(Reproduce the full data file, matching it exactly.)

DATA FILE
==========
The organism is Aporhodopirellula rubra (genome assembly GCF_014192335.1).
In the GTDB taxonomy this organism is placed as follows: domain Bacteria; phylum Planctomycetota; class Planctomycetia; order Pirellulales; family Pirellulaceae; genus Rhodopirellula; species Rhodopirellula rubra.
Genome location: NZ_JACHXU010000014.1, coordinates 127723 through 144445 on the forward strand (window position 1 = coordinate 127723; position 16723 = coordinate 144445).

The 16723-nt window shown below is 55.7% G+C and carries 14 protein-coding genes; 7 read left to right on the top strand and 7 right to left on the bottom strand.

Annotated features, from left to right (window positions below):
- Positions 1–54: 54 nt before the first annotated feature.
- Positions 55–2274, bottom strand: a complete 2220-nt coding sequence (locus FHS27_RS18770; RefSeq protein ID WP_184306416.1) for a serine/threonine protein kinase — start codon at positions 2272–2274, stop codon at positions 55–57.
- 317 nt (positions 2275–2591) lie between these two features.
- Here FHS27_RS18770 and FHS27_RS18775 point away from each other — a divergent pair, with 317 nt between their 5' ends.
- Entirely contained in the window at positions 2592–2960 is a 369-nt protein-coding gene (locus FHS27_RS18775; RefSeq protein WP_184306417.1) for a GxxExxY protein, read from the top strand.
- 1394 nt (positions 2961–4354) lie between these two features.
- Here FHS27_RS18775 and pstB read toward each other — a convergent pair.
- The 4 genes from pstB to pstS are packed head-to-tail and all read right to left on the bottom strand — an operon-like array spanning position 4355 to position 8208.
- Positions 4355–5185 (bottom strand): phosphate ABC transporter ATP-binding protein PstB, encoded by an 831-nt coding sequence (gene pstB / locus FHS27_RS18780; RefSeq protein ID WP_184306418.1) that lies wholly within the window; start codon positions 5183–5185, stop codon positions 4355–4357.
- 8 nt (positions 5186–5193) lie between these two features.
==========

The organism is Aporhodopirellula rubra (genome assembly GCF_014192335.1).
In the GTDB taxonomy this organism is placed as follows: domain Bacteria; phylum Planctomycetota; class Planctomycetia; order Pirellulales; family Pirellulaceae; genus Rhodopirellula; species Rhodopirellula rubra.
Genome location: NZ_JACHXU010000014.1, coordinates 127723 through 144445 on the forward strand (window position 1 = coordinate 127723; position 16723 = coordinate 144445).

The 16723-nt window shown below is 55.7% G+C and carries 14 protein-coding genes; 7 read left to right on the top strand and 7 right to left on the bottom strand.

Annotated features, from left to right (window positions below):
- Positions 1–54: 54 nt before the first annotated feature.
- Positions 55–2274, bottom strand: a complete 2220-nt coding sequence (locus FHS27_RS18770; RefSeq protein ID WP_184306416.1) for a serine/threonine protein kinase — start codon at positions 2272–2274, stop codon at positions 55–57.
- 317 nt (positions 2275–2591) lie between these two features.
- Here FHS27_RS18770 and FHS27_RS18775 point away from each other — a divergent pair, with 317 nt between their 5' ends.
- Entirely contained in the window at positions 2592–2960 is a 369-nt protein-coding gene (locus FHS27_RS18775; RefSeq protein WP_184306417.1) for a GxxExxY protein, read from the top strand.
- 1394 nt (positions 2961–4354) lie between these two features.
- Here FHS27_RS18775 and pstB read toward each other — a convergent pair.
- The 4 genes from pstB to pstS are packed head-to-tail and all read right to left on the bottom strand — an operon-like array spanning position 4355 to position 8208.
- Positions 4355–5185 (bottom strand): phosphate ABC transporter ATP-binding protein PstB, encoded by an 831-nt coding sequence (gene pstB / locus FHS27_RS18780; RefSeq protein ID WP_184306418.1) that lies wholly within the window; start codon positions 5183–5185, stop codon positions 4355–4357.
- 8 nt (positions 5186–5193) lie between these two features.